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West Dallas Residents Get Asbestos Screening

Over the weekend current and former West Dallas residents lined up for a free asbestos screening at Parkland Memorial Hospital. The state-funded screening was setup to determine if people who lived near the Texas Vermiculite plant had signs of asbestos related health problems.

Over 500 people came to the screening, about 200 more than the hospital had been expecting. The overflow forced the hospital to turn them away though they took their names and information should the state add funding for more X-rays.

The plant, owned by W.R. Grace and Co., operated between 1953 and 1992 before it was closed and demolished in 2002. It produced fire-retardant material by refining vermiculite which may have released asbestos fibers into the air around the plant.

In 2005 the federal government determined the plant may have exposed employees and nearby residents to asbestos.

W.R. Grace and Co. has been operating under bankruptcy protection for the last few years as it deals with mounting litigation arising from former employees and residents of Libby, Mont. where vermiculite was heavily mined.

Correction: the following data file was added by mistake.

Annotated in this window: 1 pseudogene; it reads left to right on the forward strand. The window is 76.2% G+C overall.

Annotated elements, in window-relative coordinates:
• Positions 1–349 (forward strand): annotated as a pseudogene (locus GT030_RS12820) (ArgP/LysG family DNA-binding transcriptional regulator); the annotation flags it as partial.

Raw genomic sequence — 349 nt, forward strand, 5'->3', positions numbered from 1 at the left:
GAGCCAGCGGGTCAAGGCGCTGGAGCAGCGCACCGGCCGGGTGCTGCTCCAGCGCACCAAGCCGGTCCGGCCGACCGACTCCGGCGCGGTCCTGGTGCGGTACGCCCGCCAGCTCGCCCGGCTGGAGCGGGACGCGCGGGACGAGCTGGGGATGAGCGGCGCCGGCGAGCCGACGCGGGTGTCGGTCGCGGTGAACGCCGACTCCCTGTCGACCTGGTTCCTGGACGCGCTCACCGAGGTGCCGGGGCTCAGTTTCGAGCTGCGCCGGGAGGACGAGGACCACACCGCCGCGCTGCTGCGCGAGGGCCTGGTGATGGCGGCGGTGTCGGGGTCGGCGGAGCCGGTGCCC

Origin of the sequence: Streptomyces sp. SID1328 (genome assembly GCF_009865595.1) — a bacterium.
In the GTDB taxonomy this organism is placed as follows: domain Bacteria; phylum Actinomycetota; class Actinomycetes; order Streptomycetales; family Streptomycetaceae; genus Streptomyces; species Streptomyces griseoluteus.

The company is in turmoil as some former executives are facing prosecution and negotiations to set up a victims fund have stalled.

Preliminary results from X-rays taken earlier this year show eight of the first 25 people tested showed signs of asbestos related diseases like mesothelioma and asbestosis.

The plant was one of many industrial facilities operating in this neighborhood. Resident blood samples collected during the 1980s showed extremely high levels of lead and other contaminants. Further testing in 2002 showed a huge decrease but until now the effects of asbestos have yet to be measured.

Neighborhood residents often lived in projects and other low-income housing. Some people described the area as being coated with dust at times but that it wasn't an issue until years later.

In addition to residents, hospital officials urged former employees to be tested as well.

Asbestos related diseases like mesothelioma often take 20-40 years to develop but are almost always fatal because they are caught in their advanced stages. When inhaled, fibers can become trapped in the lungs and lead to scarring which over time can cause severe health problems with significant exposure.